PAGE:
Notably, this change is particularly large among youth. In Tunisia, those ages 18-29 are now 15 points less likely to say they are “not religious” compared with just three years before. Elsewhere, there is decline among youth of 12 points in Morocco and Egypt, eight points in Jordan, seven points in Algeria, and five points in Palestine. In Iraq and Sudan, there is effectively no change among youth while only in Lebanon (13 points) does the percentage of youth who say they are “not religious” increase significantly.
The Lebanon exception highlights that the region is far from monolithic in how personal piety is likely to increase or decrease. During this period, the country witnessed a complete collapse of its financial system. The country has long been led by a confessional system whereby power is balanced between those affiliated with different religious communities. As this system failed the country, it is likely that citizens in part blamed the religious system overall. In response, and unlike those in other countries, citizens likely shied away from choosing to self-identify as religious given the role of leaders from different religious communities in the current political crisis.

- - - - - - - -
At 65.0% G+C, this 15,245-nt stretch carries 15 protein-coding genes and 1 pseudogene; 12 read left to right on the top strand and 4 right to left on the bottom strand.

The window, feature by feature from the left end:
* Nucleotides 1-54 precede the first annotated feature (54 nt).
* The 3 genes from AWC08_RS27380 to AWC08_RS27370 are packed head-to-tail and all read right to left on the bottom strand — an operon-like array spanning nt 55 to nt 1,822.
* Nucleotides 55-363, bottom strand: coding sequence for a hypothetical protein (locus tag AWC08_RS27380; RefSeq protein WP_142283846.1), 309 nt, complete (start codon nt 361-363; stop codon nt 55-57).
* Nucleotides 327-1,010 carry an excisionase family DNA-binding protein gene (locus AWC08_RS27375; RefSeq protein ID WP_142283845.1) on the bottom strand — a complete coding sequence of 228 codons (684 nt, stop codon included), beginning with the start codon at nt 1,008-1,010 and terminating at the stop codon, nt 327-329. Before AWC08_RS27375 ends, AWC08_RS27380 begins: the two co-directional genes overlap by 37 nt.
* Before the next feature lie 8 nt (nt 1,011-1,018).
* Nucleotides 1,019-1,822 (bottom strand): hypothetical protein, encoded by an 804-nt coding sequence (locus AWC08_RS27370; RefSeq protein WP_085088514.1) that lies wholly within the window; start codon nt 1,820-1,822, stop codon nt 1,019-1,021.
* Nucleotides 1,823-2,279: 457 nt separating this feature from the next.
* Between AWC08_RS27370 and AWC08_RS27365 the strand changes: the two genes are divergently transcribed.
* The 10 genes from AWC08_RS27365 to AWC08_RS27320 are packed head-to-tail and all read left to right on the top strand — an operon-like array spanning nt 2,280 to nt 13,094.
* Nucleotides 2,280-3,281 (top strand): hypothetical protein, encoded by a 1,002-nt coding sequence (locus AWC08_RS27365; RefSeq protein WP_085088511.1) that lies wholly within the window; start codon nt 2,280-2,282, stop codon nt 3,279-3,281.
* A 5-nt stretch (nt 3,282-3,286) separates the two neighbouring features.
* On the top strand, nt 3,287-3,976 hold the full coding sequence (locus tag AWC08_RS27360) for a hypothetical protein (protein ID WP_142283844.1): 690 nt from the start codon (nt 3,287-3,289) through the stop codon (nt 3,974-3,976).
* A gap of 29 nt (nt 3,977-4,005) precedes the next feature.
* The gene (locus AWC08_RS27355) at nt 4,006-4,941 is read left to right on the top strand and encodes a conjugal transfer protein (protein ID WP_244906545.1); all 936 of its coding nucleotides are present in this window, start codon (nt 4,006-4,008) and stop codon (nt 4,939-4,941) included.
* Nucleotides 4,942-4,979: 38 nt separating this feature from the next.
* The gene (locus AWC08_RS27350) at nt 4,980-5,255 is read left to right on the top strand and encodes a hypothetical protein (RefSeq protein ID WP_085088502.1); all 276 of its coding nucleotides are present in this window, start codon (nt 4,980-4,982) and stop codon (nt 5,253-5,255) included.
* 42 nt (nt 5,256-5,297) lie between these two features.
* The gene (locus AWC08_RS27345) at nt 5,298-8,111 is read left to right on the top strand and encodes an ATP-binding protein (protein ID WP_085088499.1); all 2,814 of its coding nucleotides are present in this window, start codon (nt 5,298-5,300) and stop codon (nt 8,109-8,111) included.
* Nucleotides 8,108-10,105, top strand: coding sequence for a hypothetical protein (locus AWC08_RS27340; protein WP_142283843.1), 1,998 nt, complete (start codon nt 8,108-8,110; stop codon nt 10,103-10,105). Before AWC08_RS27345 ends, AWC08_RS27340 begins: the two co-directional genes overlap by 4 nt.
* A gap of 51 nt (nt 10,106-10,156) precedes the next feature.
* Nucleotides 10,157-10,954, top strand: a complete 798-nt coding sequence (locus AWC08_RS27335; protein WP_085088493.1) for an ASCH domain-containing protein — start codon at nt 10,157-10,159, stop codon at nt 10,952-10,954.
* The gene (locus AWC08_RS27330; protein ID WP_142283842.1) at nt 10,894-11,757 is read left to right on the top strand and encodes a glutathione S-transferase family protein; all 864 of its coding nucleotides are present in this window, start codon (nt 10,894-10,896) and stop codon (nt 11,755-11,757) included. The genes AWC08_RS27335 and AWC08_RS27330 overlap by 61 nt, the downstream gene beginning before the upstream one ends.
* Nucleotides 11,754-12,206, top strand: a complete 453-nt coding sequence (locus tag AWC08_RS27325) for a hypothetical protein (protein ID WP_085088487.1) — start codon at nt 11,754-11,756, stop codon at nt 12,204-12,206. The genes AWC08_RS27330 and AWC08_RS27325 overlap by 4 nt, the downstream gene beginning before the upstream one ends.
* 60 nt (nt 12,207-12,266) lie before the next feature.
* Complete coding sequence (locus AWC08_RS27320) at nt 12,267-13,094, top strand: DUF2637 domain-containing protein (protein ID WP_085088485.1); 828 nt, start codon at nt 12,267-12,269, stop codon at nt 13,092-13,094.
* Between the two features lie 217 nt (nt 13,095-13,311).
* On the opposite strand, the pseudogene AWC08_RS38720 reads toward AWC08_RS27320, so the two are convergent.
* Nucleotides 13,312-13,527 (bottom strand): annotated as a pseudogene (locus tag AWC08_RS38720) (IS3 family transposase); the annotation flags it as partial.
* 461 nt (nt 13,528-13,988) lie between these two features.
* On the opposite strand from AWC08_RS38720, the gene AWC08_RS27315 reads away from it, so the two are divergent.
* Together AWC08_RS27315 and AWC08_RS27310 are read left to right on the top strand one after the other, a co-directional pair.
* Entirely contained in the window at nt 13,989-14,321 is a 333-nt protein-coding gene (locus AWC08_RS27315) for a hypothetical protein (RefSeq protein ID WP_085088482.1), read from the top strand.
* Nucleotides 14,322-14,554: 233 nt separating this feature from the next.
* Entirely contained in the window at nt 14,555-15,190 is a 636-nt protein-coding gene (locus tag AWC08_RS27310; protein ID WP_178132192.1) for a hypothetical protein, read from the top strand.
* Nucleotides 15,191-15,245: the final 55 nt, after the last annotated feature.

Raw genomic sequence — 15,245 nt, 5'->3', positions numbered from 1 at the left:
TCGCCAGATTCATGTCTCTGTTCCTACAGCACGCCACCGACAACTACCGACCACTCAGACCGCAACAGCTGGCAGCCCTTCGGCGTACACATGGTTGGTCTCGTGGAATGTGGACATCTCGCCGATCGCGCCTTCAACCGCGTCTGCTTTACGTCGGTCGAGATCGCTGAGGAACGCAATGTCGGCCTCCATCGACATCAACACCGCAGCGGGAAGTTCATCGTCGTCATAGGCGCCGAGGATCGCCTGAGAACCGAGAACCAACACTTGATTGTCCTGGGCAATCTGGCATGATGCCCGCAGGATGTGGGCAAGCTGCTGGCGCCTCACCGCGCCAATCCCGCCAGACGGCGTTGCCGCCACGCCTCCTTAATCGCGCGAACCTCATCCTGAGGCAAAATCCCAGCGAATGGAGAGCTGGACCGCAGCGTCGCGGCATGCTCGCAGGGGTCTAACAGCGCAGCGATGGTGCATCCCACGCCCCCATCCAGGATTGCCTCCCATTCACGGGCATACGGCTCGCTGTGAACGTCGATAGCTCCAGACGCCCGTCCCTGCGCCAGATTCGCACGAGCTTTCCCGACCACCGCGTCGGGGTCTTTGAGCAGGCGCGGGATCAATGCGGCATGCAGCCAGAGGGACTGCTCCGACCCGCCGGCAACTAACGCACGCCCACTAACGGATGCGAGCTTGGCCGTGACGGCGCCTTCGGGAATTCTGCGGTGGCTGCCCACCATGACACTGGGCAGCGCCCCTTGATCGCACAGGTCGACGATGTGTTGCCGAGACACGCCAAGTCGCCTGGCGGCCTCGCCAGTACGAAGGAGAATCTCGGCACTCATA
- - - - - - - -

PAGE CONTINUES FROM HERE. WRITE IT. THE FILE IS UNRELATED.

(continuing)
These results are not only found when examining self-identity, but also engagement in religious practices. There has also been an uptick in the percentage of citizens who report engaging in religious texts on a daily basis from 2018-2019 to 2021-2022. When asked if they read or listen to the Quran or the Bible at least once a day, the percentage saying that they do so always or most of the time has increased in a number of countries. For all adult citizens, there have been meaningful increases in Morocco (+19 points), Tunisia (+13 points), Palestine (+11 points), Lebanon (+7 points), Sudan (+5 points), and Algeria (+4 points).
Engagement with religious texts tended to increase to an even greater extent among youth across the region between 2018-2019 and 2021-2022. The corresponding increase is 22 points in Tunisia, 18 points in Morocco, 13 points in Algeria, six points in Sudan, five points in Jordan, and four points in Lebanon. In short, citizens across the region, and especially youth, have seen not only a significant decrease in the degree to which they report being “not religious”, but also there have been corresponding increases in degrees of religious practice.
Around the world, religious identity and practice is not constant, but increases and decreases over time. While the percentage of citizens in MENA, particularly youth, saying they were “not religious” was on the rise in the 2010s, this trend has reversed in the 2020s. This rise in personal piety could be due to many factors, such as the effects of COVID-19, deteriorating economic conditions, or other challenges that make people more likely to turn to religion. Regardless of the exact reason, data from Arab Barometer makes clear that religion continues to play a key role in the lives of most people across the MENA region and likely will continue to do so for the foreseeable future.
Read more on religiosity in MENA in the blog: A New Dawn for Political Islam?